This bird still stuck in the ashes


Since going on unpaid leave in April, Jane has amassed a stack of paperwork and correspondence, in her efforts to get a single document from the pay system to allow her to claim EI benefits. (Jessica Davey-Quantick/NNSL photo)

The ongoing Phoenix pay mess may seem abstract to some but one federal employee shared a story last week that illustrates how it’s turning lives upside down.

The system was implemented in February 2016 by streamlining all federal pay through an office in Miramichi, N.B. A glitch in the system led to all sorts of pay issues for hundreds of thousands of federal employees. People weren’t paid when they should have been, were paid when they shouldn’t have been and waited for months to see adjustments to pay for parental leave, overtime, long-term disability and modifications of duties.

Jane, who spoke to Yellowknifer last week, saw a few of these problems happen at once. Yellowknifer didn’t use Jane’s real name, as her department warned telling her extraordinary story to the media could be a conflict with the government’s code of ethics.

Her daughter died suddenly in December. In April, her nurse practitioner advised she go on disability leave to deal with the grief. In the meantime, the Phoenix pay system continued to pay her despite the fact she was on leave, while the record of employment she needed to apply for disability pay took months to arrive – and when it did, it was wrong. She had no choice but to use the money she was mistakenly being paid in order to make ends meet.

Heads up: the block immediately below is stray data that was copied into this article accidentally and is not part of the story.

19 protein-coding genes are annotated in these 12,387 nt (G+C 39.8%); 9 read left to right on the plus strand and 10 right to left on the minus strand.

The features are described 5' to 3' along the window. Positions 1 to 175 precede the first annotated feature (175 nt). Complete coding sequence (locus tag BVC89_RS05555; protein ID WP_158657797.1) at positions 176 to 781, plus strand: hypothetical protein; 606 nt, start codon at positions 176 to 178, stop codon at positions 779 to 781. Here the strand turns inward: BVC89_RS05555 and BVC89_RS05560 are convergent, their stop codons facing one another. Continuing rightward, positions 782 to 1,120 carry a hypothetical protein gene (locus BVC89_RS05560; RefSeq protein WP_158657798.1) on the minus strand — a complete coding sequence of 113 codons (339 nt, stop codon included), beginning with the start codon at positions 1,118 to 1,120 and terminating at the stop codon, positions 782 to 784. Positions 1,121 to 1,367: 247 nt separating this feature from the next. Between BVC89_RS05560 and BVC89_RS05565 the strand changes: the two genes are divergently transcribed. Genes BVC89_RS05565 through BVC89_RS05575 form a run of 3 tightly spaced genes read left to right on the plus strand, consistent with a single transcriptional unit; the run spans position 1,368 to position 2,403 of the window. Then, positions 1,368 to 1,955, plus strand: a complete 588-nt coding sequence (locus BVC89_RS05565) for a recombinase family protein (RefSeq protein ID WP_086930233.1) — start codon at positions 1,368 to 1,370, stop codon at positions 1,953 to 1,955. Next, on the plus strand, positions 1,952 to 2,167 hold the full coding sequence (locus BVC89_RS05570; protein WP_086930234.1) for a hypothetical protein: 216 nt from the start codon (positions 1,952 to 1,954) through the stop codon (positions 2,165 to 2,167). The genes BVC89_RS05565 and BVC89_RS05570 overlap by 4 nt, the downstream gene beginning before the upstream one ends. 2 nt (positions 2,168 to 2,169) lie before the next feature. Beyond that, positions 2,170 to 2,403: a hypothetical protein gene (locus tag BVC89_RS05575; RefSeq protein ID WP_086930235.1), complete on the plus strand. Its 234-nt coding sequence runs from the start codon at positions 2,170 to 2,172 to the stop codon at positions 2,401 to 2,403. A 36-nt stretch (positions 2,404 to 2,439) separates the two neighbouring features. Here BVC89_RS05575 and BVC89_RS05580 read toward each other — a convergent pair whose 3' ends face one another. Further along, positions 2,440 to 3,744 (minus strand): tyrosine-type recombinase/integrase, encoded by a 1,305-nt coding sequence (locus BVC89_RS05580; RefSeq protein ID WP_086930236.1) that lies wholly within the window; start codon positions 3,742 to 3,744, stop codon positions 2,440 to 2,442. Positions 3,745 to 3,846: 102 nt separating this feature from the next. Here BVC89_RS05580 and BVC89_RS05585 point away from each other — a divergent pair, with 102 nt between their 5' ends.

In mid-July the pay stopped coming and there was still no word on when her disability pay would kick in. Jane needed money to pay her mortgage and nowhere to draw that money from. Now, she sits in a precarious position where she has no money coming in and a Damocles Sword hanging over her head if the feds decide to recoup what has been mistakenly paid to her.

Jane is one of 228,000 people across Canada struggling with pay issues like this. For her, and everybody else with stories like hers, the federal government must commit the resources to rectify the situation without compounding damage that’s already been done.


Relay for Life too lucrative to cancel

Last August, the Canadian Cancer Society closed its Yellowknife office.

The society believes it can serve residents better through social media than with a physical presence.

Unfortunately, this means there is nobody left in town to organize annual fundraisers Relay for Life and Daffodil Month. So this year, the community missed these events.

Relay for Life, which has been a mainstay in the community since 2003, usually generates more than $100,000. This is an astounding amount of money for about 20,000 Yellowknife residents to raise.

It’s hard to believe the Canadian Cancer Society will drum up enough support to match this without an office in town. Not only that but these events shine a greater spotlight on real cancer survivors and their families. A Facebook page just doesn’t have the same impact.

The Canadian Cancer Society does good work by funding cancer research, prevention strategies and helping those suffering with cancer. Without a human face and boots on the ground, the society is not going to be as effective as it would be. Perhaps it doesn’t need to fund a full office but keeping one full-time person around to organize Relay for Life – an event that so many people in the city love and support – is an investment that will pay back.